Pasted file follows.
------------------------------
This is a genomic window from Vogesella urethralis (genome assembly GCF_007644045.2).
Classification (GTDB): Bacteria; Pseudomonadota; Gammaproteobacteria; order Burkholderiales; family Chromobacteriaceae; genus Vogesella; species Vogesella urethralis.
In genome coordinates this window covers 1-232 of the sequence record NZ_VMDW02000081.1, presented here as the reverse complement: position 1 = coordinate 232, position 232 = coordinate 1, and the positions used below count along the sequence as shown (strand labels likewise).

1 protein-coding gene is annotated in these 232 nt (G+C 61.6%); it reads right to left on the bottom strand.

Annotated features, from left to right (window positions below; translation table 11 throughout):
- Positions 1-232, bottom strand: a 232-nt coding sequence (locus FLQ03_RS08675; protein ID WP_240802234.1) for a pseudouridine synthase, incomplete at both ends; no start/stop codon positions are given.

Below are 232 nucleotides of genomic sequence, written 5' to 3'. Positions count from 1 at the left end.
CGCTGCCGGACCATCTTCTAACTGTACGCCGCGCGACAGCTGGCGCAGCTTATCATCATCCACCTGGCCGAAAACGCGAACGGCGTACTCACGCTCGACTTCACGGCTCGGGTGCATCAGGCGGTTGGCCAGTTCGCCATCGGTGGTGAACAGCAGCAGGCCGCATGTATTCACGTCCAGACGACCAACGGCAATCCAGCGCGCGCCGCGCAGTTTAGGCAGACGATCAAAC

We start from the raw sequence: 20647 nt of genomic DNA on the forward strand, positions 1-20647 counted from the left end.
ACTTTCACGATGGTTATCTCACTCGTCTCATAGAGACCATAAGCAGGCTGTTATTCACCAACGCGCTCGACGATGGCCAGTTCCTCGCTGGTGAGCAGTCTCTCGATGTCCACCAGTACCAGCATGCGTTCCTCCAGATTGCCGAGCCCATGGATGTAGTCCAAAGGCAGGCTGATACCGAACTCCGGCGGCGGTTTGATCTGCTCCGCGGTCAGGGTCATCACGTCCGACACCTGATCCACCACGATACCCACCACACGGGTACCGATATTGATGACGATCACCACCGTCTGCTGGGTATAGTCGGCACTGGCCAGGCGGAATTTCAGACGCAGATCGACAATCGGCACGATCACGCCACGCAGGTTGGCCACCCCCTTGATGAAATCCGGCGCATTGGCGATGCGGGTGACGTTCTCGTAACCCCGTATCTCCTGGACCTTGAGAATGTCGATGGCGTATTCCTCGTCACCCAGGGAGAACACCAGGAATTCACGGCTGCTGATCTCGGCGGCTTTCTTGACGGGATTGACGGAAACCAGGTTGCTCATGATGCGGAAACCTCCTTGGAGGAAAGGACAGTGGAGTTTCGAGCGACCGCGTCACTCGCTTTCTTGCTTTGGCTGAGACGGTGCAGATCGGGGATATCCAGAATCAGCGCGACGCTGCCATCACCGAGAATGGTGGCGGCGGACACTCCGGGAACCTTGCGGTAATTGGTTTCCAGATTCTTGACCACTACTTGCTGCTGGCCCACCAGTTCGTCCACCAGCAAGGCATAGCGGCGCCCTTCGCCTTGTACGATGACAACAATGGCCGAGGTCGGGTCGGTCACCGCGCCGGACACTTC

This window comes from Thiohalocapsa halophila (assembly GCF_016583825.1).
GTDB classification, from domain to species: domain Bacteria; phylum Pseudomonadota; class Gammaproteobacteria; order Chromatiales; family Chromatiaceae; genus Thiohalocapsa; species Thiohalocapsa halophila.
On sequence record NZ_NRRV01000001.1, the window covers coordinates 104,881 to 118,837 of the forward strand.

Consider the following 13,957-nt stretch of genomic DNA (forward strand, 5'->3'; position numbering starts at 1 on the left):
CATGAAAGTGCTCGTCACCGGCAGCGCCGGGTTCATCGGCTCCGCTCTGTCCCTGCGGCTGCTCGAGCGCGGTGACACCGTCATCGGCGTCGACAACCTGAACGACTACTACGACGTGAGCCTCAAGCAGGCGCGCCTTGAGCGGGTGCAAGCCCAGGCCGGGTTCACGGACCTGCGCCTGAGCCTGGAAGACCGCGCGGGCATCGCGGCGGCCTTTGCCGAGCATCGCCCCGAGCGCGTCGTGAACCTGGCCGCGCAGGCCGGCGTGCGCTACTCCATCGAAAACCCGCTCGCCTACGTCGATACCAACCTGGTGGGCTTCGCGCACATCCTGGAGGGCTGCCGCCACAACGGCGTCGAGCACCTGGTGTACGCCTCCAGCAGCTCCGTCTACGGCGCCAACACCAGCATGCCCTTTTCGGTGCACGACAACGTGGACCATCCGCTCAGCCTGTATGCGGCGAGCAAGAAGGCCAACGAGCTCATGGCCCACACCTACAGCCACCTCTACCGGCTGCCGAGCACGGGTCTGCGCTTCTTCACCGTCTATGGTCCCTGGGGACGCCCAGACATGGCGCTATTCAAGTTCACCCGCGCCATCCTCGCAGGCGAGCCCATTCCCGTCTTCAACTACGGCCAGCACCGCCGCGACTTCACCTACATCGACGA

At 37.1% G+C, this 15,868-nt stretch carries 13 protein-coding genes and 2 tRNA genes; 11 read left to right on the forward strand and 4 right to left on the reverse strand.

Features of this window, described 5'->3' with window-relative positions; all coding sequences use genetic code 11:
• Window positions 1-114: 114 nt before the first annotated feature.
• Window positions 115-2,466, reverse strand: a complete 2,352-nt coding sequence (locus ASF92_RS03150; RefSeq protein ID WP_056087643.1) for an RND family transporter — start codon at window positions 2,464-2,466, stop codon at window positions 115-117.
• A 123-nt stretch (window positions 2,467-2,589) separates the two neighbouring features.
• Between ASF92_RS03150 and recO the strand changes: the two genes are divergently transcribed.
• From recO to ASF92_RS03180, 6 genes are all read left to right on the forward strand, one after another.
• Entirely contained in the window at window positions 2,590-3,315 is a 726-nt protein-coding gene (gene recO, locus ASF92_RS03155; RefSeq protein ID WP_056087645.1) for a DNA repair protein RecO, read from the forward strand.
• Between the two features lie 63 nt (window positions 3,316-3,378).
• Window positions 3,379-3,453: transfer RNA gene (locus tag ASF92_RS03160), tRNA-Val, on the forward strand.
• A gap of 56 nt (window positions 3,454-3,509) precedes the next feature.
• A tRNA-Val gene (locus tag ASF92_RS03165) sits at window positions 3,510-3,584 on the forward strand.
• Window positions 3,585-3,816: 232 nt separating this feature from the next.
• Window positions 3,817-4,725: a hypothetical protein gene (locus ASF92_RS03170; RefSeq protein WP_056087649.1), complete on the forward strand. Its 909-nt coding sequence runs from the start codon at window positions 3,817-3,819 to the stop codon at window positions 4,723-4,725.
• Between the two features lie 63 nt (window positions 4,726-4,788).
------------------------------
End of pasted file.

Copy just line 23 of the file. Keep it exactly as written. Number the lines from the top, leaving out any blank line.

• Entirely contained in the window at window positions 2,590-3,315 is a 726-nt protein-coding gene (gene recO, locus ASF92_RS03155; RefSeq protein ID WP_056087645.1) for a DNA repair protein RecO, read from the forward strand.